“The Old Man is buried here,” said the soldier; “the priest refused to allow him a place in the cemetery. For a while people were undecided about where to bury him, finally they buried him here. I’m sure the officer didn’t tell you anything about that, because he was naturally more ashamed of that than of anything else. He even tried a few times to dig the Old Man but at night, but he was always chased away.”
How deep can we go in analysing Kafka’s work? How much is allegory, what can we extrapolate, speculate on? What can be taken at face value? Everything of Kafka I have read has enthralled me. A deep unease, an uncertainty of exactly what the hell is going on, and what (if anything…?) Kafka is trying to tell us. I wouldn’t say I read to analyse deeper meaning or to critique, any more than I read out of enjoyment for a good story and the beauty of excellent prose, but I can see why an author like Kafka can create such varied discussion and thematic dispute even now. I understand that In The Penal Colony can be considered in a number of ways; personally its strongest themes are tradition and old customs, how they stand the test of time, and how they are perceived (and altered, forcibly or subtly) by outside agents, i.e. the explorer.
The explorer looked at the harrow with furrowed brow. The information about the judicial procedure had left him unsatisfied. All the same, he had to tell himself that this was, after all, a penal colony, that special regulations were required here, and that a military code had to be followed, even to extreme limits.
We get an early (and upon my second read of the story, a blindingly obvious) hint at the steep tradition the officer adheres to, as he explains the reasoning behind wearing such inappropriate clothing in the heat, purely for tradition.
These uniforms are too heavy for the tropics, surely,” said the explorer, instead of making some inquiry about the apparatus, as the officer had expected. “Of course,” said the officer, washing his oily and greasy hands in a bucket of water that stood ready, “but they mean home to us; we don’t want to forget about home.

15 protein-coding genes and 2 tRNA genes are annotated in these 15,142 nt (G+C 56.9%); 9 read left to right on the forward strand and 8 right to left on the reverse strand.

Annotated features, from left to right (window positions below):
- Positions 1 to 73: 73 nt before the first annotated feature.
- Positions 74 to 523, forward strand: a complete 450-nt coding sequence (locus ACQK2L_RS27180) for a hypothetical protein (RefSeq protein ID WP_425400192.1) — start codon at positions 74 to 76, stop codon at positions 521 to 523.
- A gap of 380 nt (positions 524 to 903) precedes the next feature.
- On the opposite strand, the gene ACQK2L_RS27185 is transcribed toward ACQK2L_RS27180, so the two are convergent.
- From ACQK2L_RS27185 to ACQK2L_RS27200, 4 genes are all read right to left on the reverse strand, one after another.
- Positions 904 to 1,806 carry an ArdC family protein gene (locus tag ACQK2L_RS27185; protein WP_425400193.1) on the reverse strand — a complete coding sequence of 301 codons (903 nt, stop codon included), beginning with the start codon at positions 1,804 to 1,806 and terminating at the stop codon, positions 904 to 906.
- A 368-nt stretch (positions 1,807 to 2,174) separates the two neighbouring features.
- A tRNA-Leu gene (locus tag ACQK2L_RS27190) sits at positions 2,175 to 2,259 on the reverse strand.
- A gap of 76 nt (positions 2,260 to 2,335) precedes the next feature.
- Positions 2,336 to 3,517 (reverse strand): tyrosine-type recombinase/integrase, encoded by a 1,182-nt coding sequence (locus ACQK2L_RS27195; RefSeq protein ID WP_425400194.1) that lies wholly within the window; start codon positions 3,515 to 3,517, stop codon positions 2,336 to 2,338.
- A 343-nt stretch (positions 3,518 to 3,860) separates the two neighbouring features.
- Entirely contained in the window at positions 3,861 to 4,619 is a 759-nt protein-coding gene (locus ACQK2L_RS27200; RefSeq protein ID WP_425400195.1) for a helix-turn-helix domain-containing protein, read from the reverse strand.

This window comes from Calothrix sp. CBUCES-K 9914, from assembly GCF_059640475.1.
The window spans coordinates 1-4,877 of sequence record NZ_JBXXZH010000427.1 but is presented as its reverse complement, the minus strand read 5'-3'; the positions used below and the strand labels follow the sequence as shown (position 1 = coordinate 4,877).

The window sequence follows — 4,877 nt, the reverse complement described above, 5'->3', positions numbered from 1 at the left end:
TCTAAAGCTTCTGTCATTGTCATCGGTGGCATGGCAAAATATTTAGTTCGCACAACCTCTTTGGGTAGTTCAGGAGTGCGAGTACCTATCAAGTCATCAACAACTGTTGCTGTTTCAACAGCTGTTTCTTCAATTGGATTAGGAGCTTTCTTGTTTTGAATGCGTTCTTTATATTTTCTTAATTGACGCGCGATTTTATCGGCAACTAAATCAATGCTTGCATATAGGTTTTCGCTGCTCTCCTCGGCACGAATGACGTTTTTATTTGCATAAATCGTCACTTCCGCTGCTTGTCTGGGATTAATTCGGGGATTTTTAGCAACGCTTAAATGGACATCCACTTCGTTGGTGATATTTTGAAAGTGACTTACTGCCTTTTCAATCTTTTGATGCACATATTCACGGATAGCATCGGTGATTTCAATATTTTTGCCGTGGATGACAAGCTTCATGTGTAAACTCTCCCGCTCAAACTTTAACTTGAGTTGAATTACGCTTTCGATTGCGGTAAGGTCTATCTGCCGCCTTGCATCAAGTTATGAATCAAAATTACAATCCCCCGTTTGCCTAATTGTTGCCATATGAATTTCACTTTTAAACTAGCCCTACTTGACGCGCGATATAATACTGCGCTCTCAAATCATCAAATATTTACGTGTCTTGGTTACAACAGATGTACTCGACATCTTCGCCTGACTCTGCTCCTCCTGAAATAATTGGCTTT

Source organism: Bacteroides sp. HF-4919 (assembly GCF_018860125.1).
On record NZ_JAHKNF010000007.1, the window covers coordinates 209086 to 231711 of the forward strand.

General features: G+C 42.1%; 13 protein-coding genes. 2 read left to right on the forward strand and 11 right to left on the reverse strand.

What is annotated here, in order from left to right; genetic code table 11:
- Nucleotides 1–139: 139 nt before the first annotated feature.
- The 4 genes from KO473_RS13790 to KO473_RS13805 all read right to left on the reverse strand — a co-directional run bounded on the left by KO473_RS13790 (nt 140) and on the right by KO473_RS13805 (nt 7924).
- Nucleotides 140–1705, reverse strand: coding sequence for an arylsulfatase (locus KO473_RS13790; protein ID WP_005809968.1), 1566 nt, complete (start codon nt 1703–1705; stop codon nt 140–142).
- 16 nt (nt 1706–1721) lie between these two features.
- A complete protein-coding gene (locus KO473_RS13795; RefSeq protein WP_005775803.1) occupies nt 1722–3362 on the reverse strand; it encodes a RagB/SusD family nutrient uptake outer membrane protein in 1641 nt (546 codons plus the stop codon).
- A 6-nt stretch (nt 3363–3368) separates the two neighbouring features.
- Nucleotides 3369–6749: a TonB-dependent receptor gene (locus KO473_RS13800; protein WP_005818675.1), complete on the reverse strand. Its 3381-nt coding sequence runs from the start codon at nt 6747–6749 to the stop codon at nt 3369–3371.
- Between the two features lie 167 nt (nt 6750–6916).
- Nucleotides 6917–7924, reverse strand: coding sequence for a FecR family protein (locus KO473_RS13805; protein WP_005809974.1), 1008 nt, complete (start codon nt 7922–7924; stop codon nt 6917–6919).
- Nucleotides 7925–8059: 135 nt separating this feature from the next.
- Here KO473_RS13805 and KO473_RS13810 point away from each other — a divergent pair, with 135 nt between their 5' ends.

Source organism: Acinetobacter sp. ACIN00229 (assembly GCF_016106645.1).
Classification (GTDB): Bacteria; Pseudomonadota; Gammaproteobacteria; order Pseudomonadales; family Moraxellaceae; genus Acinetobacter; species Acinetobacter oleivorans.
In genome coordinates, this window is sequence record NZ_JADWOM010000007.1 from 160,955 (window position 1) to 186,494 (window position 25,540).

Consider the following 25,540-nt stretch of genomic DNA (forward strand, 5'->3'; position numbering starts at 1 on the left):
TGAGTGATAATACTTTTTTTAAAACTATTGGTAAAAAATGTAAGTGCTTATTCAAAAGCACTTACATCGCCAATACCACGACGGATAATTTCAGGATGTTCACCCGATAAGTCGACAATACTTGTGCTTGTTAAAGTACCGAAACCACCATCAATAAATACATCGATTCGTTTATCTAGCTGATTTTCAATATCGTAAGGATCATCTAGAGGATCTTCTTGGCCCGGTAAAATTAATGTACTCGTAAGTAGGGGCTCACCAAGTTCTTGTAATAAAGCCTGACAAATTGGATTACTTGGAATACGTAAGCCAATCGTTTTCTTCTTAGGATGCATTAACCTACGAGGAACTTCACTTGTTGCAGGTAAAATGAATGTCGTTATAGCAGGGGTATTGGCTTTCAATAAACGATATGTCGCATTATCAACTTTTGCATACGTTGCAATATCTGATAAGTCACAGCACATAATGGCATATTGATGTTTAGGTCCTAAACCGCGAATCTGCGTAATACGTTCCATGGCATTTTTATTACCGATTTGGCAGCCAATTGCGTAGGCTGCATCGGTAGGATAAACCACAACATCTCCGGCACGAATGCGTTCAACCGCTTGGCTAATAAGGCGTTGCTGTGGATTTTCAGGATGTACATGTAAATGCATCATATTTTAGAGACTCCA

The explorer seems eerily nonplussed at the prospect of witnessing the condemned man die, and his often relaxed attitude contrasts the savagery the officer describes. And it is hard not to admire the officer, for while his believes are gruesome and antiquated he is utterly devoted to them and the ideals of the old governor, and his belief that he can still rescue the old ways. I felt religion was being referenced throughout In The Penal Colony, not least because there is an almost God-like aura to the Old Governor, with his one remaining disciple, the Officer, still attempting to instill his teachings and beliefs, despite many thinking them outdated and some even ridiculing them openly.
“Designs by the governor himself?” asked the explorer. “Was he a combination of everything, then? Was he a soldier, judge, engineer, chemist and designer?”
“Yes, indeed,” said the officer, nodding, his gaze fixed and meditative.
The officer’s devout faith to the old ways in which he clings to with religious zeal are clear, and always speaks of the old governor with reverence and nostalgia. Even the message (or warning) on the old governor’s tombstone under the teahouse is something akin to religious commandments on a stone tablet.
With so much of Kafka’s work, everything is up for debate. But In The Penal Colony can be enjoyed, no matter how deep you chose to read into it.